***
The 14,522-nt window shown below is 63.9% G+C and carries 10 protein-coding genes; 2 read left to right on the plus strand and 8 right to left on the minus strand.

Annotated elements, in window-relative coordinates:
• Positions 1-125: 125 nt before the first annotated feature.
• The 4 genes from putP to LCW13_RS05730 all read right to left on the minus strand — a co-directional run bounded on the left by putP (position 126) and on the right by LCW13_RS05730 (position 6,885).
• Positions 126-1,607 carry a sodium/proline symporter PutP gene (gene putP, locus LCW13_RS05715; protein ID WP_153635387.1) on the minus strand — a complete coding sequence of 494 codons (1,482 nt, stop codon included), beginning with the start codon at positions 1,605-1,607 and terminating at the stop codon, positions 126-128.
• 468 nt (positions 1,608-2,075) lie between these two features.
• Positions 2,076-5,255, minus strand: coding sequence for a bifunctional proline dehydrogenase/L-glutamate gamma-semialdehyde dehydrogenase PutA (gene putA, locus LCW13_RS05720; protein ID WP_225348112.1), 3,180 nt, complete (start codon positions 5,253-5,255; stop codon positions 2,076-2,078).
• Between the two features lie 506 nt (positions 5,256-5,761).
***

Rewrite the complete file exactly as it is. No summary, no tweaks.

The 14,522-nt window shown below is 63.9% G+C and carries 10 protein-coding genes; 2 read left to right on the plus strand and 8 right to left on the minus strand.

Annotated elements, in window-relative coordinates:
• Positions 1-125: 125 nt before the first annotated feature.
• The 4 genes from putP to LCW13_RS05730 all read right to left on the minus strand — a co-directional run bounded on the left by putP (position 126) and on the right by LCW13_RS05730 (position 6,885).
• Positions 126-1,607 carry a sodium/proline symporter PutP gene (gene putP, locus LCW13_RS05715; protein ID WP_153635387.1) on the minus strand — a complete coding sequence of 494 codons (1,482 nt, stop codon included), beginning with the start codon at positions 1,605-1,607 and terminating at the stop codon, positions 126-128.
• 468 nt (positions 1,608-2,075) lie between these two features.
• Positions 2,076-5,255, minus strand: coding sequence for a bifunctional proline dehydrogenase/L-glutamate gamma-semialdehyde dehydrogenase PutA (gene putA, locus LCW13_RS05720; protein ID WP_225348112.1), 3,180 nt, complete (start codon positions 5,253-5,255; stop codon positions 2,076-2,078).
• Between the two features lie 506 nt (positions 5,256-5,761).